Another excellent exercise to learn rudder and airspeed control is the "Vertical S." The basic effort is to maintain the same speed in a climb and then in a descent to predetermined altitudes. As an example, level at 2,500 feet, you use climb power to climb to 3,000 feet at 70 knots. As you reach 3,000 feet you reduce power and lower the nose to maintain the 70-knot airspeed. As you descend to 2,500 feet you raise the nose and add climb power to again climb at 70 knots. As you get more comfortable, you can chop a hundred feet off each altitude. (Start at 2,000 feet, climb to 3,000 feet, descend to 2,100 feet, climb to 2,900 feet, etc.) Eventually, you can add turns in the climb and descent. If you use your normal approach speed as the target speed, the descent will ingrain the horizon picture that will let you maintain your approach path without having to rely on the airspeed indicator.

Although many students are reluctant to do them, stalls are also something to be practiced during solo practice. Have plenty of altitude and begin with simple power-off, straight-ahead stalls. What you're looking for are the aerodynamic indications of the stall. How do the controls feel just before the break? What does the burbling of the air over the wings and tail feel like? When you get more confident, you can add departure stalls and accelerated stalls. Again, it's a matter of building on skills.

Once you solo and log some time in the local practice area, you'll start on cross-country training. It's a good idea to have the written out of the way-or at least have booked some time learning cross-country flight planning-before you start the cross-country work.

If you're not learning at an airport with a control tower, you'll want to become comfortable with the radio and how to operate to and from an airport with an operating control tower. There are several interactive computer programs that will allow you to practice your radio procedures and a number of aviation-band receivers that will let you listen in on the professionals.

With check marks in all the boxes for the practical test standards (PTS) requirements, you'll have to log a couple of hours with your instructor in preparation for the flight test. It should be a review of everything that will be on the flight test. It's not a secret that examiners have their pet concerns, and your instructor should be aware of the specific things the examiner you've drawn will want to see you perform.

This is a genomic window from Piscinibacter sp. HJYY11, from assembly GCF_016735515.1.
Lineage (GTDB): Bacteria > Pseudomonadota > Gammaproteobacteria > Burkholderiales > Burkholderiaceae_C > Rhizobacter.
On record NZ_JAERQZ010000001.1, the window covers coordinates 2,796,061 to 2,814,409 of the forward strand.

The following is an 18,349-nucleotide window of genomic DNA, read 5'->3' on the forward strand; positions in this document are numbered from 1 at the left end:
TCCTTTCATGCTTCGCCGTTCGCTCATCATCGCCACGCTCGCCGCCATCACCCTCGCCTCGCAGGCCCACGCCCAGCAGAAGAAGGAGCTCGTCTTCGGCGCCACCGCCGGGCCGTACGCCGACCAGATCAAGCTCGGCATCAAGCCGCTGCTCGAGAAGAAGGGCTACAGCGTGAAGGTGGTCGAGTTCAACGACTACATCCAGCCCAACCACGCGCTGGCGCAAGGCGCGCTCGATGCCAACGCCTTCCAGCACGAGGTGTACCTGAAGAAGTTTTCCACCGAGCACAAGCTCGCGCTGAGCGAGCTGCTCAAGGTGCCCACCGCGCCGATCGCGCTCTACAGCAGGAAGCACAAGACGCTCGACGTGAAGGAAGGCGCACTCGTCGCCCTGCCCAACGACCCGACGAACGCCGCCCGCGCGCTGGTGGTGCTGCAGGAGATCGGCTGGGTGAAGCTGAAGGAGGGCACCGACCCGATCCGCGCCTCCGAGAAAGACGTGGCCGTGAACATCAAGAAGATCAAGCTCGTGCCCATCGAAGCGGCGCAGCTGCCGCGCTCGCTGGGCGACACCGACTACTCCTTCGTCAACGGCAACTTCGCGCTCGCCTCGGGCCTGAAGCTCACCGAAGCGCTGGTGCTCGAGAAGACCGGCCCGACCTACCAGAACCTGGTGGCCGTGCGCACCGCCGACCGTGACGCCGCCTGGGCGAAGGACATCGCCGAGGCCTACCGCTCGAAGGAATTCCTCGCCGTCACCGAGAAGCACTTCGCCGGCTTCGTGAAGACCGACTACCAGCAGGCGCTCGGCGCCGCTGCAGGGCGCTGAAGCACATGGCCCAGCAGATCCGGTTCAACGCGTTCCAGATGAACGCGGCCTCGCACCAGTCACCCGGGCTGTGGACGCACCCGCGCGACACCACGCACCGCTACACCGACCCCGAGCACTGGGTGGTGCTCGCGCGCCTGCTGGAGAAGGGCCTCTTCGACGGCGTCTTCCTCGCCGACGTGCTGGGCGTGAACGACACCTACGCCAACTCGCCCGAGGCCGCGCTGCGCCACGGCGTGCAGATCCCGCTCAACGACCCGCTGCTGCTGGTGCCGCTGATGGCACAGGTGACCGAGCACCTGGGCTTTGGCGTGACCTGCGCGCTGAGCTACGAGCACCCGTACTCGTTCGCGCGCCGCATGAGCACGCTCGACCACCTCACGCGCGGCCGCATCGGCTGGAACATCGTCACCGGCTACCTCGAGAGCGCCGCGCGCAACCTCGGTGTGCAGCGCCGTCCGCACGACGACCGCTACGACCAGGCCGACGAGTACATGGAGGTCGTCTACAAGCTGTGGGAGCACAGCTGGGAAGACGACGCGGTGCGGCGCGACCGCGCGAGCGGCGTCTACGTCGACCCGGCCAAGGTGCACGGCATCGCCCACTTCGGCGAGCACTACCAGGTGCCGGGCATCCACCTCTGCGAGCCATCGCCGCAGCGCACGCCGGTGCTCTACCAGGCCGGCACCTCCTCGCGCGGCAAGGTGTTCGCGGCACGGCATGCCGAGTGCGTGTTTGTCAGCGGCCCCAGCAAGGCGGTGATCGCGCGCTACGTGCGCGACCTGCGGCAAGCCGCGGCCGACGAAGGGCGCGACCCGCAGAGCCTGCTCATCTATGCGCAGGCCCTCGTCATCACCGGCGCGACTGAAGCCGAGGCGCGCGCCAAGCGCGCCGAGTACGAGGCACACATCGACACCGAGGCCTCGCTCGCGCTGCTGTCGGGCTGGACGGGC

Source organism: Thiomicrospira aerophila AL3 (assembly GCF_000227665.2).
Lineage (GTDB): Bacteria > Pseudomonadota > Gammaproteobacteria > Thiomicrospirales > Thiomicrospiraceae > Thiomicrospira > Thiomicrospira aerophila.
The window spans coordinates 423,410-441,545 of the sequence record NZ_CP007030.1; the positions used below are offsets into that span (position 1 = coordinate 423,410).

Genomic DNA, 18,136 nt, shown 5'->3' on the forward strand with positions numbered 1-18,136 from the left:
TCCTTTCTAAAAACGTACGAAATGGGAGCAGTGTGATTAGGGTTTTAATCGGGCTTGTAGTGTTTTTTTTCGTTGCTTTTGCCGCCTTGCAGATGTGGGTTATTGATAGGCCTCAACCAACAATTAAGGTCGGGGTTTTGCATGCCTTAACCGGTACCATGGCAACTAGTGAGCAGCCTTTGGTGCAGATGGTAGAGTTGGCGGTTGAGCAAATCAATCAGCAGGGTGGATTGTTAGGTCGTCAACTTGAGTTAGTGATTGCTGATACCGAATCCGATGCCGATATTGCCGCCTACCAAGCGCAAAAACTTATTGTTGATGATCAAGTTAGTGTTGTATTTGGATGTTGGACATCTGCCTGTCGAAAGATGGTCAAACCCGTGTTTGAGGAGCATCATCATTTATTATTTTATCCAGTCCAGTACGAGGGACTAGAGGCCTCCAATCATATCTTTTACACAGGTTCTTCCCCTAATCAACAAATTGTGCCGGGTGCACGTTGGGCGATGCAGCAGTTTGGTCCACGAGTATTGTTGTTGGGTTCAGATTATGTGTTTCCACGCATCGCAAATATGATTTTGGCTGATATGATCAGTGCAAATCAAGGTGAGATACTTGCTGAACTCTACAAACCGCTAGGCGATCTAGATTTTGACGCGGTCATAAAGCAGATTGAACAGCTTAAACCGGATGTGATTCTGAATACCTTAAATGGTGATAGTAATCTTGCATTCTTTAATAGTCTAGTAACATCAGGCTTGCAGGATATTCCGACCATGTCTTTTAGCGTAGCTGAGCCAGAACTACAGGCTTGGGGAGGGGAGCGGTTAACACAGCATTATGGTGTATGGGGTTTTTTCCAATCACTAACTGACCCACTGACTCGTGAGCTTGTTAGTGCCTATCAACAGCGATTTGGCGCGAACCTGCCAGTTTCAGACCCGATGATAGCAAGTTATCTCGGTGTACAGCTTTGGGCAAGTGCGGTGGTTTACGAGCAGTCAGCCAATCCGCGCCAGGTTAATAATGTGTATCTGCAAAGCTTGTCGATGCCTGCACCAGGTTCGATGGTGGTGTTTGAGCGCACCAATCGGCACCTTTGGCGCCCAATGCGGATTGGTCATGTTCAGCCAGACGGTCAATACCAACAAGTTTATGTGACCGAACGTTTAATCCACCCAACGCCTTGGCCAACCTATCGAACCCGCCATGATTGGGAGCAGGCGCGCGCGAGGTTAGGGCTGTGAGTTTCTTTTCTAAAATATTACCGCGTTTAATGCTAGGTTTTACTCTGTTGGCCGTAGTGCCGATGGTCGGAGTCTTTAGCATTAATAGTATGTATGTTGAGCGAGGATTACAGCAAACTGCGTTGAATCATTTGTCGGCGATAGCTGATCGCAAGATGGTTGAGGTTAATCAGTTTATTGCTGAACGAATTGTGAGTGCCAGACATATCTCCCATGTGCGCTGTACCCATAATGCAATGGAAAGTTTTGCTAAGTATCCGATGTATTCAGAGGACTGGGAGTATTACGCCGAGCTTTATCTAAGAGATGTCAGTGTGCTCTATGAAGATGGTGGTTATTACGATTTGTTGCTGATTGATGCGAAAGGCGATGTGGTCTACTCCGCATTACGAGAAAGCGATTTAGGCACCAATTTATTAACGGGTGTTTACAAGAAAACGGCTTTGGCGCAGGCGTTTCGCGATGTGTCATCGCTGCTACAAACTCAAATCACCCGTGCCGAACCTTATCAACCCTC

There are a number of things you can do to help make the practical flight test a success. It goes without saying that you should arrive for the flight test on time; be sure the airplane is airworthy and that required inspections have been accomplished; have all the paperwork for you and the airplane available for the examiner; and be sure you have all the endorsements you need.

If the examiner asks a question and you don't know the answer, don't fake it. Both the oral and the flight test are learning opportunities and examiners know a lot. Nothing wrong with taking the opportunity to learn from them. Although during the flight test you're technically the pilot in command, there's a good chance the examiner will take the opportunity to show you how he wants you to do a maneuver. Watch and learn.

You're paying for the ride, so try to enjoy it. If you and your instructor prepared properly, there's no reason you won't do well. It's become a cliché, but when the examiner hands you the temporary certificate it really is a "license to learn."

Remember, you're paying for the training and you can always take your business elsewhere. If you're not happy with the service you're being provided, ask for what you want. You're not required to stay with the same instructor or even the same flight school for your training.

Pilots are a breed apart. Becoming a pilot involves mastering a number of skills and psychological challenges. When you successfully conquer them you have every right to be proud of the accomplishment.